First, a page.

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When students head back to school in August, they could have to pay a bit more for their breakfast and lunch.
At Taylor County schools, those who qualify for reduced lunches won’t have to pay for them at all.
At last week’s regular Taylor County Board of Education meeting, Food Service Director Gertie Graves told members she has tried to keep lunch prices affordable, and remembers only one increase in lunch prices during her time at the District.
However, Graves, who will retire on Friday, said an increase is necessary for the upcoming school year.
Graves said all school districts in the state must abide by new paid lunch equity requirements included in the Healthy, Hungry-Free Kids Act of 2010.
In the new requirements, the average cost of paid lunches is compared to the federal reimbursement for free and reduced lunches. If the comparison doesn’t meet an average price, the school isn’t compliant with the regulations.
At Taylor County School System, Graves said, those who pay for their lunch at Taylor County Elementary School pay $1.50. At Taylor County middle and high schools, students pay $1.75.
Graves said the District receives 26 cents in federal reimbursement for paid lunches, which means it receives $1.76 and $2.01 in revenue from paid lunches at the elementary and middle and high schools, respectively.
Students who qualify for reduced lunches pay 40 cents, she said, and the District receives $2.37 in federal reimbursement for a total of $2.77 in revenue.
For those who receive free lunches, Graves said, the District receives $2.77 in federal reimbursement.
She said those figures mean that the District receives $2.77 in revenue from reduced and free lunch students and only $1.76 or $2.01 in revenue from those who pay full price for their lunches.
Graves said Districts that charge less than $2.51 for paid lunches are required to adjust their average lunch prices to bridge the gap in revenue between paid and reduced and free lunches or they could lose federal funding.
“They’re in essence making us raise the price,” she said.
Graves presented Board members with a survey of local school lunch prices, to which Taylor County was one of the lowest.
She said the District received a waiver for last school year so it did not have to abide by the paid lunch equity requirements. However, she said, the District must comply for the 2012-2013 school year.
When using a provided formula, the District could raise its lunch prices a dime each, going to $1.60 at the elementary school and $1.85 at the middle and high schools, and be compliant.
“Reluctantly, I recommend that we increase prices,” Graves said. Superintendent Roger Cook said the District will lose $69,000 in federal funding per month if it doesn’t comply with paid lunch equity standards. The increased prices will still keep the District at one of the lowest in the area.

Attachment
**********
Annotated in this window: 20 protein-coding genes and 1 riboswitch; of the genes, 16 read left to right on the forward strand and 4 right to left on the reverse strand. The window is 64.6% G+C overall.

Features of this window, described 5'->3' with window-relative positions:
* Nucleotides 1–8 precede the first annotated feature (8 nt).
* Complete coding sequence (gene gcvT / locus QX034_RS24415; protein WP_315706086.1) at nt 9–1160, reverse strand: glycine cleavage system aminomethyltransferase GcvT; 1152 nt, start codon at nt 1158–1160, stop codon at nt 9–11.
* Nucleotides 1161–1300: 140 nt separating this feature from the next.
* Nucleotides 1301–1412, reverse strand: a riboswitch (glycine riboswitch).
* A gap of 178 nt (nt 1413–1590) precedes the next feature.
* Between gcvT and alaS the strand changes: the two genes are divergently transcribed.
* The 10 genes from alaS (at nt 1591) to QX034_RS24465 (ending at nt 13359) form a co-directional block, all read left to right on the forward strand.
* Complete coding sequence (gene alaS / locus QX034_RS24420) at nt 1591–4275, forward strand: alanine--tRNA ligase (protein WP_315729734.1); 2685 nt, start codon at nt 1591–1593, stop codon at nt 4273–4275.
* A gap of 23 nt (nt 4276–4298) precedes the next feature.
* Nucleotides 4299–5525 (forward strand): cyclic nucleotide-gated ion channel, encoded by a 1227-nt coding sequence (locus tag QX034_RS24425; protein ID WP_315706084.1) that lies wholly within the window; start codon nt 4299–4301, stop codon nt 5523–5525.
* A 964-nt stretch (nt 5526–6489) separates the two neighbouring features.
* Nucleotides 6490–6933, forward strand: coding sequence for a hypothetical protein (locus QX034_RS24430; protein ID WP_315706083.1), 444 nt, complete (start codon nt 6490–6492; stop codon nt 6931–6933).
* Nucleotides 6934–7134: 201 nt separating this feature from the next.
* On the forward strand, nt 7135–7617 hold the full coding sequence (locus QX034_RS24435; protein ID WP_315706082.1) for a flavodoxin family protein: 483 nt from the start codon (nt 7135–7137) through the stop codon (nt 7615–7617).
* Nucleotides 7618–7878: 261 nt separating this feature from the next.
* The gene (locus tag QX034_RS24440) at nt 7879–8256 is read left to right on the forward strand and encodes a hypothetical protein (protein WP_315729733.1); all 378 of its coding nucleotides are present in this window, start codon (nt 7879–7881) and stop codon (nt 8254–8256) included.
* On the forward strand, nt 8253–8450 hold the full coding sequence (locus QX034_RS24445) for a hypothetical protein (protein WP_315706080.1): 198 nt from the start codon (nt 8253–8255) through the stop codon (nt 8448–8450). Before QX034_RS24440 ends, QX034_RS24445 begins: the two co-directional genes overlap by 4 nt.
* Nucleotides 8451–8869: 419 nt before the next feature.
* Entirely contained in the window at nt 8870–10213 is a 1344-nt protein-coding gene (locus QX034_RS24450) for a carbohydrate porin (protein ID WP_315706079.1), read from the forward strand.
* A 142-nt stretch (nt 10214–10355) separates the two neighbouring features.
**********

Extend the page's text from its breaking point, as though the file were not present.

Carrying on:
“It’s what we have to do.”
Board member Lilian Clark made a motion to approve the increases, which Jim Cheatham seconded and was unanimously approved.
To help with the increase, Graves said, the District has the option this upcoming school year to waive the cost for reduced lunches. She said this might encourage some parents to see if their children qualify for reduced lunch.
Cook said that would be beneficial.
“It costs the District money when they don’t apply,” he said.
Graves said she doesn’t know if the District will be able to waive reduced lunch fees for more than one school year, so she believes it should take advantage while the option is there.
According to Graves, enrollment at the Taylor County School System last school year was 2,690 students. Of those, 262, or 9.74 percent, qualified for reduced-cost lunches. Nearly 48 percent, or 1,283 students, received free lunches.
In all, 57 percent of Taylor County’s students received free or reduced lunches.
Campbellsville Independent Superintendent Mike Deaton was out of town and couldn’t be reached before press time.
Pat Hall, chair of the Campbellsville School Board, and Jeff Richardson, food services director, say school lunch prices for the Campbellsville District will be discussed at next month’s meeting, which is open to the public.
Cook said the search to replace former TCES Principal Brian Clifford is ongoing. Clifford resigned earlier this month and has accepted another principal’s position in Glasgow.
He said there have been fewer than 10 applications for the position and site-based decision making council members are developing criteria they are looking for in a new leader.
Cook said a survey has been posted on the TCES website at www.taylor.kyschools.us for parents to complete. He said parents have also received a phone call about providing their input.
“I think we’ll get a really good candidate,” he said. “I want to make a good, careful decision.”
Cook said he has received several phone calls from people who have said they want to be a part of the Taylor County School District because of its innovation.
He said he realizes it could be difficult finding a candidate willing to go from a school of 400 students to 1,250, the largest elementary population in the state.
“For the same or less money,” he said. “It will be a hard sale.
“I feel very confident that we’ll find a good person. If not, we’ll appoint an interim and look again.”
Cook said he would like to have a replacement for Clifford named by July 1.
The TCES site-based decision making council met on Friday afternoon to review the results from principal surveys, develop interview questions and screen applicants.
• For more from the meeting see Thursday’s issue.